Any newcomer to ABBA’s final studio album – which is released this week as a deluxe CD+DVD edition – might be forgiven for thinking that they are listening to some kind of Kraftwerk/Vangelis hybrid as the title track starts, with its pulsing, ominous synths, Bladerunner twinkles, and processed vocals. But no, this is the same band that delivered Waterloo, I Do, I Do, I Do, I Do, I Do and Fernando only a few years earlier.
The Visitors – recorded during 1981 and released in late November that same year – sees a more serious, reflective Benny and Bjorn – still writing lyrics about lost love and broken relationships (When All Is Said And Done, One Of Us) but augmenting those songs with contemplative reflections on Cold War issues, and ponderings on the fate of dissidents in the then Soviet Union (The Visitors, Soldiers).
Although ABBA’s absolute finest hour is arguably contained within the joys of a seven-inch single (Dancing Queen or The Winner Takes It All), this is by far their best album.
The genius of this record is that not only is the songwriting absolutely top-notch, the production and arrangements are perfectly weighted – somehow being both experimental and commercial at the same time. One Of Us is the track that probably sounds most like ‘normal’ ABBA, and unsurprisingly, that was chosen as the first single, but the real joy lies elsewhere. The sheer ache and beauty of Slipping Through My Fingers is palpable, and the restraint in closer Like An Angel Passing Through My Room only enhances its mood of loneliness and melancholy – an extremely moving song.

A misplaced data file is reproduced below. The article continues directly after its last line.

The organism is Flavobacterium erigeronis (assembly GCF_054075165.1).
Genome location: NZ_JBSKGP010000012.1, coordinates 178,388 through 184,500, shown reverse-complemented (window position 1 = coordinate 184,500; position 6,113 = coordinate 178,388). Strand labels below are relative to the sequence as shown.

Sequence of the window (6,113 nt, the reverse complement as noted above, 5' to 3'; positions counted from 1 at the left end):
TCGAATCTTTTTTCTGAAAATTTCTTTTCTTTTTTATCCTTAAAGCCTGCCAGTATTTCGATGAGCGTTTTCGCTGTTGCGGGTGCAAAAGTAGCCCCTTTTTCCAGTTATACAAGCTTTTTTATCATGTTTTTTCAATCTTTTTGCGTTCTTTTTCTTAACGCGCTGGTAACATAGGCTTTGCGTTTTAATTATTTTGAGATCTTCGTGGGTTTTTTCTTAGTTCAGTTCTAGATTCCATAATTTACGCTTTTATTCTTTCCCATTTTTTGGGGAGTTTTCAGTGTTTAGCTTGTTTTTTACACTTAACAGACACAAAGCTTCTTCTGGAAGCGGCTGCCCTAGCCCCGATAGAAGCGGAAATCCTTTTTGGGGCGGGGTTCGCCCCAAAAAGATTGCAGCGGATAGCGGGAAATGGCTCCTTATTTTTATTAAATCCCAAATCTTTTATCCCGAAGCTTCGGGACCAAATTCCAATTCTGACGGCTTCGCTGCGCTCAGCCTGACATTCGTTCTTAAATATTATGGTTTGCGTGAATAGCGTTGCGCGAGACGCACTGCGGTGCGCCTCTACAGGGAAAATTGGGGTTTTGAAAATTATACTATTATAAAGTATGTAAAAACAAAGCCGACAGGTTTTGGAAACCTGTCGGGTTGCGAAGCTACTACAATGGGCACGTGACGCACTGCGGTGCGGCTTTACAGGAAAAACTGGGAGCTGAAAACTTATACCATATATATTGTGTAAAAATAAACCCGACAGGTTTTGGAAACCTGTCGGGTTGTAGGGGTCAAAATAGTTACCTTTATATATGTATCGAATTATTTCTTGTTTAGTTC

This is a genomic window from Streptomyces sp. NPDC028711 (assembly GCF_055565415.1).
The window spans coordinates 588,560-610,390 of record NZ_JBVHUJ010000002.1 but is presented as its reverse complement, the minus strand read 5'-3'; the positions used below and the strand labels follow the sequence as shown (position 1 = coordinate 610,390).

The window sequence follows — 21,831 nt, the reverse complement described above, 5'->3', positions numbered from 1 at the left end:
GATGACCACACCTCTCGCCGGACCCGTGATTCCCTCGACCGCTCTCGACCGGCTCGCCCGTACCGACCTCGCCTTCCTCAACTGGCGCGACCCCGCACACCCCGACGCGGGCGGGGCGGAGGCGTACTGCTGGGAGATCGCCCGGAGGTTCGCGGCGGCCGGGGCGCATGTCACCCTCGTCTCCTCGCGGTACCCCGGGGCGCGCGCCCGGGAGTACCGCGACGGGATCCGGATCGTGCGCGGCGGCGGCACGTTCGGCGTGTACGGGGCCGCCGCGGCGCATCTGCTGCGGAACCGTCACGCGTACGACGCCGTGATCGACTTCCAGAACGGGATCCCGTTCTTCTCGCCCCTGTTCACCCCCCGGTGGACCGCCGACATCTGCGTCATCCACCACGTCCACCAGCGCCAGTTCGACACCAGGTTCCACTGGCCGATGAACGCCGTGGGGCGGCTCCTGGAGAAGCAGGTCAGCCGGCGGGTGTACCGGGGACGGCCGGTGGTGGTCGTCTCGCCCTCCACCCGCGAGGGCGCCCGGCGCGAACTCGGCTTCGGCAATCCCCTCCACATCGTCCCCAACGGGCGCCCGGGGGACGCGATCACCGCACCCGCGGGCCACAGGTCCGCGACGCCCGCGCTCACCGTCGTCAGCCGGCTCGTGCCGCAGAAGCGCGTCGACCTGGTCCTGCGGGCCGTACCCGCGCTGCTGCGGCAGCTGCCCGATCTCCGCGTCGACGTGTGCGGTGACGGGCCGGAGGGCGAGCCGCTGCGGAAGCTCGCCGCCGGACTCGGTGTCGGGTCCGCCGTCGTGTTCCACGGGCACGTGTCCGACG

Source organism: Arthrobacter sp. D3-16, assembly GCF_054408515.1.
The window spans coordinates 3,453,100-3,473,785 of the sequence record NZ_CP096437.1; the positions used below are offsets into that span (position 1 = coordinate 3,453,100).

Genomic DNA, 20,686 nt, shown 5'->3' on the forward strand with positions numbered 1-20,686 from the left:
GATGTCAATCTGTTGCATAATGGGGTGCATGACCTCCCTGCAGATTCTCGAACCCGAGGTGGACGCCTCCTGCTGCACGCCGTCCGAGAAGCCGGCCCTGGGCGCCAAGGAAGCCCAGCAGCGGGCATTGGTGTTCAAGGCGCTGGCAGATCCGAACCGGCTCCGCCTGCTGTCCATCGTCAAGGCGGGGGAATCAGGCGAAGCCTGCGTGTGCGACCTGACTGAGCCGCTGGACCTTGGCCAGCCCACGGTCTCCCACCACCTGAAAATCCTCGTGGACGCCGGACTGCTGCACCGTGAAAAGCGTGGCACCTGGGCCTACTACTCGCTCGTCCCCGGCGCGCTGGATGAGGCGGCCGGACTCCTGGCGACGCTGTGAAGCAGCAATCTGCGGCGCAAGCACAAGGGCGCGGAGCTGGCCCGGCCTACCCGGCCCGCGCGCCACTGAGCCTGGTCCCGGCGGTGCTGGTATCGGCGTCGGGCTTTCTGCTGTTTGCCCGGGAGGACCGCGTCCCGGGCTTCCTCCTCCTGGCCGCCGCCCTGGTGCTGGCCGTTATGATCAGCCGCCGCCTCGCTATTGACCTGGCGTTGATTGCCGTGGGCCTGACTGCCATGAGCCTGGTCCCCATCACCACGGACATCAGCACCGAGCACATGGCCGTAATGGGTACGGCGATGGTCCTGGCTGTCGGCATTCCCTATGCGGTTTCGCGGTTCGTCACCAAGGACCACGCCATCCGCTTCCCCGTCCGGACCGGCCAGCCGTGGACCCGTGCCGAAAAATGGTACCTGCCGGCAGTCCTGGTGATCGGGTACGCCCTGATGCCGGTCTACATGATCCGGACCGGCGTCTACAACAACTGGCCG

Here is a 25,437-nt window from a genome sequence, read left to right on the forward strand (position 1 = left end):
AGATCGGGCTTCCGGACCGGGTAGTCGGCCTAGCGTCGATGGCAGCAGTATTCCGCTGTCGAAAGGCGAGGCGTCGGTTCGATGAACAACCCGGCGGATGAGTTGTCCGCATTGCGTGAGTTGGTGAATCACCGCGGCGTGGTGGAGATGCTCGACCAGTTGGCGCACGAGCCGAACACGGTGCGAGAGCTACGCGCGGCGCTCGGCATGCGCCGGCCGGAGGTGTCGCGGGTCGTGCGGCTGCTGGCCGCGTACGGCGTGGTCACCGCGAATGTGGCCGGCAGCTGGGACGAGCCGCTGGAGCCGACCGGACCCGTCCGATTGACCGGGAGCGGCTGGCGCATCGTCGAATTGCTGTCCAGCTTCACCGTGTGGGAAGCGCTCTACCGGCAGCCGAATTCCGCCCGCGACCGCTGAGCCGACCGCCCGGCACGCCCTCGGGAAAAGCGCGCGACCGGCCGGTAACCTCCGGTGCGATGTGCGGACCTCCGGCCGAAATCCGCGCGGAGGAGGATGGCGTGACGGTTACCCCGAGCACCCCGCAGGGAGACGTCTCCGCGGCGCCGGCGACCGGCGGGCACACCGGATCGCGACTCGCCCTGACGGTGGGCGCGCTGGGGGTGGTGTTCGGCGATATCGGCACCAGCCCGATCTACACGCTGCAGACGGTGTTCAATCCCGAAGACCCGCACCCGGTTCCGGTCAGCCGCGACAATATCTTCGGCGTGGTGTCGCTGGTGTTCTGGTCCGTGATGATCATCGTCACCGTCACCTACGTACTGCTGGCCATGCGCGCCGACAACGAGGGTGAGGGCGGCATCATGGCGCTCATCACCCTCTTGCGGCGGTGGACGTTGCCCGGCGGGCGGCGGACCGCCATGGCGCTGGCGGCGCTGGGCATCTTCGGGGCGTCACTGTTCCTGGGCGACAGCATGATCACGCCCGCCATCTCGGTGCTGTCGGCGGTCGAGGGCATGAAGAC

Benny and Bjorn’s growing interest in musicals (they had a first meeting with Tim Rice in December 1981 to discuss what became Chess) is apparent on I Let The Music Speak, a song which has a very theatrical structure but manages to avoid bombast thanks to an elegant and subtle arrangement, and a fine Frida vocal.
The Visitors is ABBA’s masterpiece. Even if it wasn’t planned as their last album, in the end it was a fitting way to say goodbye. It surely deserves a place in any self-respecting record collection.
The album has been reissued before of course (notably in 2001), so let’s take a look at what different about this deluxe edition.
The remastering is superb. This a very quiet CD, MUCH quieter that the 2001 reissue and a joy to listen to. Audiophile quality.
- Should I Laugh Or Should I Cry – Visitors session track used for the B-side to One Of Us. This version is actually new to CD because it has a count-in at the beginning which was only on the original UK and South African seven-inch release. It was on the 2001 reissue minus the count-in.
- I Am The City – a track recorded in the summer of 1982 for the abandoned ‘next’ studio album. Turned up on More ABBA Gold in ’93 but wasn’t on the 2001 reissue of The Visitors.
- You Owe Me One – Another track recorded for the unfinished album. Became the B-side to the Under Attack single. Also not on the 2001 reissue of The Visitors.
- Cassandra – Recorded in the summer of 1982 this became the B-side to The Day Before You Came. It did appear on the 2001 reissue.